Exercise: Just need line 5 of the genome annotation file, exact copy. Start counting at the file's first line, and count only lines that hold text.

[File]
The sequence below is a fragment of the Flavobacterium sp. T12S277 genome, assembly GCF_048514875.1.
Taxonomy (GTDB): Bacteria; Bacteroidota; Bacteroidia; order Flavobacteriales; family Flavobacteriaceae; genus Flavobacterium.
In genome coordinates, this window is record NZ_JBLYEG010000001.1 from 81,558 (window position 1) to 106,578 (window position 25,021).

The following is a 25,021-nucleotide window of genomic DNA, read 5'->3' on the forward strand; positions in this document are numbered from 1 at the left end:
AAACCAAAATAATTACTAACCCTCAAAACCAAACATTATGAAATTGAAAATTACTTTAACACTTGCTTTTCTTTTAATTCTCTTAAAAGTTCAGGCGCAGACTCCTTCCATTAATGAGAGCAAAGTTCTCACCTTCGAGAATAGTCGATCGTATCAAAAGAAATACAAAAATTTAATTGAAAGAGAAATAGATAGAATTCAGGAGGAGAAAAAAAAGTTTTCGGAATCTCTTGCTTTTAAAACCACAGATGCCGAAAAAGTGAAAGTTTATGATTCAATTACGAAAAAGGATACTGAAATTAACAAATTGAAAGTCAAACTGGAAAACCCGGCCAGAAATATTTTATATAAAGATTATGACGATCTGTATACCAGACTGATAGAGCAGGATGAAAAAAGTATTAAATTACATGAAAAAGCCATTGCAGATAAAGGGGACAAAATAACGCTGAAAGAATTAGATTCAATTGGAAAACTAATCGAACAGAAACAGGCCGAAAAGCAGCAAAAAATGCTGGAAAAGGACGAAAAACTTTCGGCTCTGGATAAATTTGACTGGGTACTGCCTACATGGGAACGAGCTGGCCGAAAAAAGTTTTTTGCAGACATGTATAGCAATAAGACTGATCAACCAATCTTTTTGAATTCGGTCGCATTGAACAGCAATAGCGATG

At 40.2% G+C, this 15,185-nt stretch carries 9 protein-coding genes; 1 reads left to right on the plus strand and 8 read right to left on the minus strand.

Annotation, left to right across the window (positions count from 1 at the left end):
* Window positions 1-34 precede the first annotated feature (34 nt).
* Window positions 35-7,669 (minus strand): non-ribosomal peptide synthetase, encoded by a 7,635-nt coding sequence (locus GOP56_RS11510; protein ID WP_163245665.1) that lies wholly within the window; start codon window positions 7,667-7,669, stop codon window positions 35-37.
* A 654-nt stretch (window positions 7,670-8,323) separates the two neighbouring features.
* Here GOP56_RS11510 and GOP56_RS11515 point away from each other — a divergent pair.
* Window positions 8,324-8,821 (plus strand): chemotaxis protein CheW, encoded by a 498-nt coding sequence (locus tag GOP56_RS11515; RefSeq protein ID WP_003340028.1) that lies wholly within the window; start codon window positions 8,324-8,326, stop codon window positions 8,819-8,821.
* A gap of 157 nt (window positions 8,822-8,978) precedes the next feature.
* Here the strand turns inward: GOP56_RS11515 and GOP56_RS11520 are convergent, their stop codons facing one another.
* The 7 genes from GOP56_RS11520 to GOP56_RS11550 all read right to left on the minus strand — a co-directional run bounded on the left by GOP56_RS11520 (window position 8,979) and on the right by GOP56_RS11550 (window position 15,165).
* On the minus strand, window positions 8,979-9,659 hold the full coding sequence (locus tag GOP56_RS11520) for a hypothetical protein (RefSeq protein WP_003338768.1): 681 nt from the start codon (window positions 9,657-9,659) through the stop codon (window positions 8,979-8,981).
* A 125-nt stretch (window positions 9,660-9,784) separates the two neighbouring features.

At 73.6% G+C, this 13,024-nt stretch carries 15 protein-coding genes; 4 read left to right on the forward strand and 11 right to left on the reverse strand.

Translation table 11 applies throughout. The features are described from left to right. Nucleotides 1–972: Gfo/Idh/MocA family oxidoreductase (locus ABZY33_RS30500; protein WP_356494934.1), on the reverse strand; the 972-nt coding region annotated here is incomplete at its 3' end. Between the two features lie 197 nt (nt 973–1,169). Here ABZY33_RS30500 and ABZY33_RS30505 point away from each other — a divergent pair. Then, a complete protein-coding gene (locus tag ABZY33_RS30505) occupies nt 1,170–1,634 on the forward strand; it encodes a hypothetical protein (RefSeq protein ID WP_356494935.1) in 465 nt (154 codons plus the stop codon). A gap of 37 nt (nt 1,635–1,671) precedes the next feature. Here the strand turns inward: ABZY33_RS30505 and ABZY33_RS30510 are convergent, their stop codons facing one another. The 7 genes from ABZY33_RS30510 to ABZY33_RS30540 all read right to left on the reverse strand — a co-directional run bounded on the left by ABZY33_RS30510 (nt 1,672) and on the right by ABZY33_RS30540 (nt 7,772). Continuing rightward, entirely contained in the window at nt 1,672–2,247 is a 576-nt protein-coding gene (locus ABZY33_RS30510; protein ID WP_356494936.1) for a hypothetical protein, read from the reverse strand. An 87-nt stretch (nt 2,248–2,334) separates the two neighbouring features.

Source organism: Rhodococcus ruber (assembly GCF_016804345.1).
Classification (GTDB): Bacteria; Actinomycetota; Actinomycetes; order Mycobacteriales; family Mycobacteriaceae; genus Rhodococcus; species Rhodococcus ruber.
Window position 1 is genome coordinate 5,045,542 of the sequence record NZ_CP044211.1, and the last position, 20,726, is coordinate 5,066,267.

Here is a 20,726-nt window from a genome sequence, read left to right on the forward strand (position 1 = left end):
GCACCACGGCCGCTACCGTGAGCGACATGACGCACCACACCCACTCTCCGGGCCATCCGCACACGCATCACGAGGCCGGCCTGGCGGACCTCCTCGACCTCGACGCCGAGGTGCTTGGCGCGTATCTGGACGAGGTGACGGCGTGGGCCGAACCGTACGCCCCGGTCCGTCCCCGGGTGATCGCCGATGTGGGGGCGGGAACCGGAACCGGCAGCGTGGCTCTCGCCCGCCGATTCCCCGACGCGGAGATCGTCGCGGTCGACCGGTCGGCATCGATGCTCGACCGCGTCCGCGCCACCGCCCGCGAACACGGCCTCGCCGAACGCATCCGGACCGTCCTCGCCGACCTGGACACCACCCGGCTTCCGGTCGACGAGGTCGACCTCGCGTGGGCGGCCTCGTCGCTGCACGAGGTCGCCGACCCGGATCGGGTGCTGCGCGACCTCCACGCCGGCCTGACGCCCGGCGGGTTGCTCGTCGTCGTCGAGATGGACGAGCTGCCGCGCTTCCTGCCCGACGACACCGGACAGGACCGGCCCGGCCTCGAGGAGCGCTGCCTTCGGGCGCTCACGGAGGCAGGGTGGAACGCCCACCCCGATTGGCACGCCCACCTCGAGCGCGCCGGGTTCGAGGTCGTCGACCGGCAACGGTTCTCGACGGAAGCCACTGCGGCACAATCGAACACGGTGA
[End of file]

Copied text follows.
AAACCAAAATAATTACTAACCCTCAAAACCAAACATTATGAAATTGAAAATTACTTTAACACTTGCTTTTCTTTTAATTCTCTTAAAAGTTCAGGCGCAGACTCCTTCCATTAATGAGAGCAAAGTTCTCACCTTCGAGAATAGTCGATCGTATCAAAAGAAATACAAAAATTTAATTGAAAGAGAAATAGATAGAATTCAGGAGGAGAAAAAAAAGTTTTCGGAATCTCTTGCTTTTAAAACCACAGATGCCGAAAAAGTGAAAGTTTATGATTCAATTACGAAAAAGGATACTGAAATTAACAAATTGAAAGTCAAACTGGAAAACCCGGCCAGAAATATTTTATATAAAGATTATGACGATCTGTATACCAGACTGATAGAGCAGGATGAAAAAAGTATTAAATTACATGAAAAAGCCATTGCAGATAAAGGGGACAAAATAACGCTGAAAGAATTAGATTCAATTGGAAAACTAATCGAACAGAAACAGGCCGAAAAGCAGCAAAAAATGCTGGAAAAGGACGAAAAACTTTCGGCTCTGGATAAATTTGACTGGGTACTGCCTACATGGGAACGAGCTGGCCGAAAAAAGTTTTTTGCAGACATGTATAGCAATAAGACTGATCAACCAATCTTTTTGAATTCGGTCGCATTGAACAGCAATAGCGATG